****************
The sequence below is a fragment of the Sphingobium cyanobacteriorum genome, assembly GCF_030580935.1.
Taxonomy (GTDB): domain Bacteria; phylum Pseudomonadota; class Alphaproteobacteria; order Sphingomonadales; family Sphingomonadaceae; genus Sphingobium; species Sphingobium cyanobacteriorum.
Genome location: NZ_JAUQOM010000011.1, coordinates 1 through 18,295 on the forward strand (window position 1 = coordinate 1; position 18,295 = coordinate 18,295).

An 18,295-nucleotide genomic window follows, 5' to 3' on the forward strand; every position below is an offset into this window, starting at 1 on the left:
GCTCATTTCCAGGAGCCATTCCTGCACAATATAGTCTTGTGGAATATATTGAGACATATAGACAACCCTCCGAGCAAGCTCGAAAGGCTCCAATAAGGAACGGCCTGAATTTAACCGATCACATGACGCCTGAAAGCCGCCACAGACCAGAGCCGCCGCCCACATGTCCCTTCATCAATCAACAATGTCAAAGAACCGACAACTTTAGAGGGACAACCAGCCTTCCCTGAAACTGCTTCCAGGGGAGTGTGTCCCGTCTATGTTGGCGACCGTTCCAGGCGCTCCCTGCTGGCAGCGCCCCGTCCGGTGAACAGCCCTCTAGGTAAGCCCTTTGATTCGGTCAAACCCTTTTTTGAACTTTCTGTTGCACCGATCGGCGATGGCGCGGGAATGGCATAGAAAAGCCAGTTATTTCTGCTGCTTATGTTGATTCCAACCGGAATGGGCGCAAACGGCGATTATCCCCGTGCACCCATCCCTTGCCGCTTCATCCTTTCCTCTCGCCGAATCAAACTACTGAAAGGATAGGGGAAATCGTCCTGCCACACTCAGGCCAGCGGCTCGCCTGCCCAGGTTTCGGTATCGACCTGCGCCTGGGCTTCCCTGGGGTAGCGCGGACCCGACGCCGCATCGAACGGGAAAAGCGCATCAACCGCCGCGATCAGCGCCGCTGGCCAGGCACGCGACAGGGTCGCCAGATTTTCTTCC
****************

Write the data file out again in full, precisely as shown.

The sequence below is a fragment of the Sphingobium cyanobacteriorum genome, assembly GCF_030580935.1.
Taxonomy (GTDB): domain Bacteria; phylum Pseudomonadota; class Alphaproteobacteria; order Sphingomonadales; family Sphingomonadaceae; genus Sphingobium; species Sphingobium cyanobacteriorum.
Genome location: NZ_JAUQOM010000011.1, coordinates 1 through 18,295 on the forward strand (window position 1 = coordinate 1; position 18,295 = coordinate 18,295).

An 18,295-nucleotide genomic window follows, 5' to 3' on the forward strand; every position below is an offset into this window, starting at 1 on the left:
GCTCATTTCCAGGAGCCATTCCTGCACAATATAGTCTTGTGGAATATATTGAGACATATAGACAACCCTCCGAGCAAGCTCGAAAGGCTCCAATAAGGAACGGCCTGAATTTAACCGATCACATGACGCCTGAAAGCCGCCACAGACCAGAGCCGCCGCCCACATGTCCCTTCATCAATCAACAATGTCAAAGAACCGACAACTTTAGAGGGACAACCAGCCTTCCCTGAAACTGCTTCCAGGGGAGTGTGTCCCGTCTATGTTGGCGACCGTTCCAGGCGCTCCCTGCTGGCAGCGCCCCGTCCGGTGAACAGCCCTCTAGGTAAGCCCTTTGATTCGGTCAAACCCTTTTTTGAACTTTCTGTTGCACCGATCGGCGATGGCGCGGGAATGGCATAGAAAAGCCAGTTATTTCTGCTGCTTATGTTGATTCCAACCGGAATGGGCGCAAACGGCGATTATCCCCGTGCACCCATCCCTTGCCGCTTCATCCTTTCCTCTCGCCGAATCAAACTACTGAAAGGATAGGGGAAATCGTCCTGCCACACTCAGGCCAGCGGCTCGCCTGCCCAGGTTTCGGTATCGACCTGCGCCTGGGCTTCCCTGGGGTAGCGCGGACCCGACGCCGCATCGAACGGGAAAAGCGCATCAACCGCCGCGATCAGCGCCGCTGGCCAGGCACGCGACAGGGTCGCCAGATTTTCTTCC